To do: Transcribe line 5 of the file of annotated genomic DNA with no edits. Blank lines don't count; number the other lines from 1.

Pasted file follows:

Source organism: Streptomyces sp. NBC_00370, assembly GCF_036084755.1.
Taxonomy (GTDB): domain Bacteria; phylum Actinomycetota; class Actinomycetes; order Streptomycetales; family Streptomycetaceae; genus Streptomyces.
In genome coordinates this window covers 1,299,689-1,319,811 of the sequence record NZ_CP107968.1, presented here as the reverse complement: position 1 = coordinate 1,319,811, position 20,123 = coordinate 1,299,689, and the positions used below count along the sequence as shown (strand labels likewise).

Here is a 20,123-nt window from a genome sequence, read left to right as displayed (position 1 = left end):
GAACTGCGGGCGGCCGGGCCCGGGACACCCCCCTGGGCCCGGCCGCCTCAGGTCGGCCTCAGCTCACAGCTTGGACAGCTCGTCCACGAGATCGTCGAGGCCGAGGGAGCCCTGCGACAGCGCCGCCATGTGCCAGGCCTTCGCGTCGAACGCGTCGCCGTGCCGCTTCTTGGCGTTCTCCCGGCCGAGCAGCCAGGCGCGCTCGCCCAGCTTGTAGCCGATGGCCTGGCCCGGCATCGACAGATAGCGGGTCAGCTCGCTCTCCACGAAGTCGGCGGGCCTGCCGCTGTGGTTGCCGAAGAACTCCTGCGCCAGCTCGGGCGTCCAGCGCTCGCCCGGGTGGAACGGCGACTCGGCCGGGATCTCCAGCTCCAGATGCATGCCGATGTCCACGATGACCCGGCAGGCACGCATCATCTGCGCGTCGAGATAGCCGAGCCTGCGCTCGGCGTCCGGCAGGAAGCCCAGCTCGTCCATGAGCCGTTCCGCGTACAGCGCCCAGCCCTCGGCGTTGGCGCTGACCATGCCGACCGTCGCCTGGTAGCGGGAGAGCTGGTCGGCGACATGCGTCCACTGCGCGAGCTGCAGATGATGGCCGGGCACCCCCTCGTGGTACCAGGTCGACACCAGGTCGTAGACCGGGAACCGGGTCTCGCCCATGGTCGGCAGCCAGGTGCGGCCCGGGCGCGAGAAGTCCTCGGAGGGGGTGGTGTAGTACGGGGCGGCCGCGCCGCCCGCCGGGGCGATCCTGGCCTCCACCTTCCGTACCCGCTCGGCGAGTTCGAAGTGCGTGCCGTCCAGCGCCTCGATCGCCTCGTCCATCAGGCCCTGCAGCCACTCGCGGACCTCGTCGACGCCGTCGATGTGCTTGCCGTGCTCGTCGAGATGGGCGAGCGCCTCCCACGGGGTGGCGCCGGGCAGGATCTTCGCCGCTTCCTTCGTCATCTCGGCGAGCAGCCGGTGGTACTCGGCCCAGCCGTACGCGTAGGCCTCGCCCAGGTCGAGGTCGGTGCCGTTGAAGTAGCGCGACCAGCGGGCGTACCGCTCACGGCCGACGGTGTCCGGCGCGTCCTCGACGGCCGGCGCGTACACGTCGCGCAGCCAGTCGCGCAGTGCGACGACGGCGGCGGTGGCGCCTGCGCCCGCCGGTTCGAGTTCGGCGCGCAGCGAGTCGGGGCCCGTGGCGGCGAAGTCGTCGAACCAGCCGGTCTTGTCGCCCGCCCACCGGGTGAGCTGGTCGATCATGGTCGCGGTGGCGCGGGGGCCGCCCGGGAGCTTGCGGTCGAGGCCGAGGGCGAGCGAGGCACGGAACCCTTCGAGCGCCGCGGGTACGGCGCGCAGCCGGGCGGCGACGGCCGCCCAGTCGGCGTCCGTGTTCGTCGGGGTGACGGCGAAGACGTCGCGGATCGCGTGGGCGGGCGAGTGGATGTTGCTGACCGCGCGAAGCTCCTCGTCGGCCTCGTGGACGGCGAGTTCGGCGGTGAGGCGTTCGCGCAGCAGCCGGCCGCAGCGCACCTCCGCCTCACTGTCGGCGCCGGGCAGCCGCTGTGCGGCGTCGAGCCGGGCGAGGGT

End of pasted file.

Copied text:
GAACTGCGGGCGGCCGGGCCCGGGACACCCCCCTGGGCCCGGCCGCCTCAGGTCGGCCTCAGCTCACAGCTTGGACAGCTCGTCCACGAGATCGTCGAGGCCGAGGGAGCCCTGCGACAGCGCCGCCATGTGCCAGGCCTTCGCGTCGAACGCGTCGCCGTGCCGCTTCTTGGCGTTCTCCCGGCCGAGCAGCCAGGCGCGCTCGCCCAGCTTGTAGCCGATGGCCTGGCCCGGCATCGACAGATAGCGGGTCAGCTCGCTCTCCACGAAGTCGGCGGGCCTGCCGCTGTGGTTGCCGAAGAACTCCTGCGCCAGCTCGGGCGTCCAGCGCTCGCCCGGGTGGAACGGCGACTCGGCCGGGATCTCCAGCTCCAGATGCATGCCGATGTCCACGATGACCCGGCAGGCACGCATCATCTGCGCGTCGAGATAGCCGAGCCTGCGCTCGGCGTCCGGCAGGAAGCCCAGCTCGTCCATGAGCCGTTCCGCGTACAGCGCCCAGCCCTCGGCGTTGGCGCTGACCATGCCGACCGTCGCCTGGTAGCGGGAGAGCTGGTCGGCGACATGCGTCCACTGCGCGAGCTGCAGATGATGGCCGGGCACCCCCTCGTGGTACCAGGTCGACACCAGGTCGTAGACCGGGAACCGGGTCTCGCCCATGGTCGGCAGCCAGGTGCGGCCCGGGCGCGAGAAGTCCTCGGAGGGGGTGGTGTAGTACGGGGCGGCCGCGCCGCCCGCCGGGGCGATCCTGGCCTCCACCTTCCGTACCCGCTCGGCGAGTTCGAAGTGCGTGCCGTCCAGCGCCTCGATCGCCTCGTCCATCAGGCCCTGCAGCCACTCGCGGACCTCGTCGACGCCGTCGATGTGCTTGCCGTGCTCGTCGAGATGGGCGAGCGCCTCCCACGGGGTGGCGCCGGGCAGGATCTTCGCCGCTTCCTTCGTCATCTCGGCGAGCAGCCGGTGGTACTCGGCCCAGCCGTACGCGTAGGCCTCGCCCAGGTCGAGGTCGGTGCCGTTGAAGTAGCGCGACCAGCGGGCGTACCGCTCACGGCCGACGGTGTCCGGCGCGTCCTCGACGGCCGGCGCGTACACGTCGCGCAGCCAGTCGCGCAGTGCGACGACGGCGGCGGTGGCGCCTGCGCCCGCCGGTTCGAGTTCGGCGCGCAGCGAGTCGGGGCCCGTGGCGGCGAAGTCGTCGAACCAGCCGGTCTTGTCGCCCGCCCACCGGGTGAGCTGGTCGATCATGGTCGCGGTGGCGCGGGGGCCGCCCGGGAGCTTGCGGTCGAGGCCGAGGGCGAGCGAGGCACGGAACCCTTCGAGCGCCGCGGGTACGGCGCGCAGCCGGGCGGCGACGGCCGCCCAGTCGGCGTCCGTGTTCGTCGGGGTGACGGCGAAGACGTCGCGGATCGCGTGGGCGGGCGAGTGGATGTTGCTGACCGCGCGAAGCTCCTCGTCGGCCTCGTGGACGGCGAGTTCGGCGGTGAGGCGTTCGCGCAGCAGCCGGCCGCAGCGCACCTCCGCCTCACTGTCGGCGCCGGGCAGCCGCTGTGCGGCGTCGAGCCGGGCGAGGGT